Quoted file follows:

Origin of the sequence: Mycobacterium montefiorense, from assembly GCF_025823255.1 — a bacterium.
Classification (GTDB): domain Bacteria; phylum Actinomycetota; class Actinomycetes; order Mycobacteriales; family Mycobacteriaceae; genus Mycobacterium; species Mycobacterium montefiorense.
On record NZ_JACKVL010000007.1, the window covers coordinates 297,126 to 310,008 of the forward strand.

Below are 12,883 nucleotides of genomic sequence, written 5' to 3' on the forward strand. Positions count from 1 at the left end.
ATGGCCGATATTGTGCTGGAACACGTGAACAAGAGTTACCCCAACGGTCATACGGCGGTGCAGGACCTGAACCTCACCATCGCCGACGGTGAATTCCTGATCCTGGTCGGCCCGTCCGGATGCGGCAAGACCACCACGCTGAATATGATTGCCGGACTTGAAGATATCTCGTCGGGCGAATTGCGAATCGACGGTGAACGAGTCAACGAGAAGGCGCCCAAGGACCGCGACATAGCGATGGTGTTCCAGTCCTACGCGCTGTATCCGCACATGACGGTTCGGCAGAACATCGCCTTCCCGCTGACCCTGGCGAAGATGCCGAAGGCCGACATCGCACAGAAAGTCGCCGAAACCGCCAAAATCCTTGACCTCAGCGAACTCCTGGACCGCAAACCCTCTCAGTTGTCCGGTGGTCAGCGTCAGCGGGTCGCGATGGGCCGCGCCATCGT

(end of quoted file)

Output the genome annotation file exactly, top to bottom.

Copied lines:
Origin of the sequence: Mycobacterium montefiorense, from assembly GCF_025823255.1 — a bacterium.
Classification (GTDB): domain Bacteria; phylum Actinomycetota; class Actinomycetes; order Mycobacteriales; family Mycobacteriaceae; genus Mycobacterium; species Mycobacterium montefiorense.
On record NZ_JACKVL010000007.1, the window covers coordinates 297,126 to 310,008 of the forward strand.

Below are 12,883 nucleotides of genomic sequence, written 5' to 3' on the forward strand. Positions count from 1 at the left end.
ATGGCCGATATTGTGCTGGAACACGTGAACAAGAGTTACCCCAACGGTCATACGGCGGTGCAGGACCTGAACCTCACCATCGCCGACGGTGAATTCCTGATCCTGGTCGGCCCGTCCGGATGCGGCAAGACCACCACGCTGAATATGATTGCCGGACTTGAAGATATCTCGTCGGGCGAATTGCGAATCGACGGTGAACGAGTCAACGAGAAGGCGCCCAAGGACCGCGACATAGCGATGGTGTTCCAGTCCTACGCGCTGTATCCGCACATGACGGTTCGGCAGAACATCGCCTTCCCGCTGACCCTGGCGAAGATGCCGAAGGCCGACATCGCACAGAAAGTCGCCGAAACCGCCAAAATCCTTGACCTCAGCGAACTCCTGGACCGCAAACCCTCTCAGTTGTCCGGTGGTCAGCGTCAGCGGGTCGCGATGGGCCGCGCCATCGT